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Judge in Danny Masterson case quashes ‘fishing expedition’ done for Scientology’s benefit

[Judge Olmedo, and Danny Masterson at a September appearance]

Our readers might remember that after the preliminary hearing in Danny Masterson’s rape case that happened in May, we made the observation that the missteps in the hearing by defense attorney Tom Mesereau sure looked to us that they were either dictated by Scientology or they were done with church leader David Miscavige’s encouragement.

That impression was certainly bolstered yesterday when Judge Charlaine Olmedo knocked down a number of subpoenas that Mesereau had served on people (including your proprietor) that were asking for documents not only related to Masterson’s rape case but also for information that was directly related to a separate civil lawsuit against the Church of Scientology.

Mesereau’s co-counsel Sharon Appelbaum admitted as much in the three-hour hearing yesterday, arguing that Masterson’s ability to defend himself in a trial that might send him to prison for life justified asking for material that was also related to the civil case.

Judge Olmedo was clearly not pleased, saying that it was obvious that Masterson and the Church of Scientology were attempting to use the power of her criminal court in order to gain material that they would never be entitled to in the civil case.

“This is a fishing expedition which is more about gathering evidence for the civil case than the criminal case here,” she said.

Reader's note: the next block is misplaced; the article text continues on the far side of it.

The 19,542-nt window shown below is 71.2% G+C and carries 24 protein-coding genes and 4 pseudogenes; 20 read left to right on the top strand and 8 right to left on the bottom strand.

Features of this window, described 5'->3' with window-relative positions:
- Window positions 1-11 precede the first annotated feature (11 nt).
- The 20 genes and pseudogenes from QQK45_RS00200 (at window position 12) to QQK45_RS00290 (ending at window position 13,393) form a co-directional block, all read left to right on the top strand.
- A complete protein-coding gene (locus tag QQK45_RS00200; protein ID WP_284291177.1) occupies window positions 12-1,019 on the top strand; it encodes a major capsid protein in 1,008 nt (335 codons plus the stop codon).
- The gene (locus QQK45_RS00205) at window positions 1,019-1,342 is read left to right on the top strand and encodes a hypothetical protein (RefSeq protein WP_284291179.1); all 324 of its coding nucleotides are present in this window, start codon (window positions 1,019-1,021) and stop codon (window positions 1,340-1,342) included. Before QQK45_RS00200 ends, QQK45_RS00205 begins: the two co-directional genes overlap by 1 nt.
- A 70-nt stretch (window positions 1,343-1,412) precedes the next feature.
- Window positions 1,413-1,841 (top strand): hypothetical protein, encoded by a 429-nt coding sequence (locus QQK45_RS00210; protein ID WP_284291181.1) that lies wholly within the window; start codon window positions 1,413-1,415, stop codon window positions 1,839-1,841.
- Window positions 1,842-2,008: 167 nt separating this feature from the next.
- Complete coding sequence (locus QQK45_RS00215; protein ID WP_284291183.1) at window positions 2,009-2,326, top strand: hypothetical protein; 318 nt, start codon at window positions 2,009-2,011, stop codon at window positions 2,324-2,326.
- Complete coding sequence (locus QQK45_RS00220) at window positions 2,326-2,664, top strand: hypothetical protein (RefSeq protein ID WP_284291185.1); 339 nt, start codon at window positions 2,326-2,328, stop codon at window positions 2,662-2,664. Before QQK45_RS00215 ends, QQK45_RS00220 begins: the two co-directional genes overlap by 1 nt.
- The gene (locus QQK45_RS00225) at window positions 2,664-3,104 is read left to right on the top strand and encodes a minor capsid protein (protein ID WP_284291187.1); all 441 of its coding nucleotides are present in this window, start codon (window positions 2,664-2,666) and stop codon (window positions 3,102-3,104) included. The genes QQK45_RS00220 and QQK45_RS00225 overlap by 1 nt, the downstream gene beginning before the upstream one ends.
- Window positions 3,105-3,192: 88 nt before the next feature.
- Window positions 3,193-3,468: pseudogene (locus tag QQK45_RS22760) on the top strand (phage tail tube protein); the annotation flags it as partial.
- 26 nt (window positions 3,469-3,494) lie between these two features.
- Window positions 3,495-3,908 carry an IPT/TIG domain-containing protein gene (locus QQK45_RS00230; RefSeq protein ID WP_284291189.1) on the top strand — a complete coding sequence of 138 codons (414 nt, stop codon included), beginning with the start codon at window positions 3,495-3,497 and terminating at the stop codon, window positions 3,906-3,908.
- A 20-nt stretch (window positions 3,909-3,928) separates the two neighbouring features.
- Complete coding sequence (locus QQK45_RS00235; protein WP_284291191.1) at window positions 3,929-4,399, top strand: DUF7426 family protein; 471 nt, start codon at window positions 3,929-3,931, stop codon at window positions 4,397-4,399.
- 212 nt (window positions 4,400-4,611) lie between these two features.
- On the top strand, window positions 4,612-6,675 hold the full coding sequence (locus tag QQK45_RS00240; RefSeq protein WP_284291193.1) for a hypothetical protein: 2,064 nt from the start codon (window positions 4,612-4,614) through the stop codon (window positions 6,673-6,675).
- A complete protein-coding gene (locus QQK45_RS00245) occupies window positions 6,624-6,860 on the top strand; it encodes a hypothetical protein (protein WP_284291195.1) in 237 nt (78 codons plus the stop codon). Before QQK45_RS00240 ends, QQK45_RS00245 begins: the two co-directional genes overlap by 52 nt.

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Olmedo quashed every one of the subpoenas, not only in our regards, but also the requests for information that were aimed at the production companies that filmed Leah Remini: Scientology and the Aftermath, as well as the three alleged victims themselves, Leah Remini’s personal production company, the LAPD, and two other witnesses. Only a subpoena served personally on Leah Remini was not adjudicated, and will be dealt with at a later date (more on that later in the story).

Although we were not in California, we appeared in the court virtually, and got to see our attorney Scott Pilutik argue that this website and its proprietor are covered under California’s reporter’s shield law, and that Masterson wasn’t entitled to our private communications and documents.

Judge Olmedo, in her thorough ruling, explained that the Underground Bunker is entitled to the same protection as other news sources.

“We couldn’t be more pleased that the judge took the time to understand not only the case law, but the danger the defendant’s subpoena would have posed to journalists and journalism, if granted, and she properly quashed. As Judge Olmedo’s decision implicitly recognized, this wasn’t a close question, but we’re nevertheless grateful for the court’s attentiveness,” says Pilutik.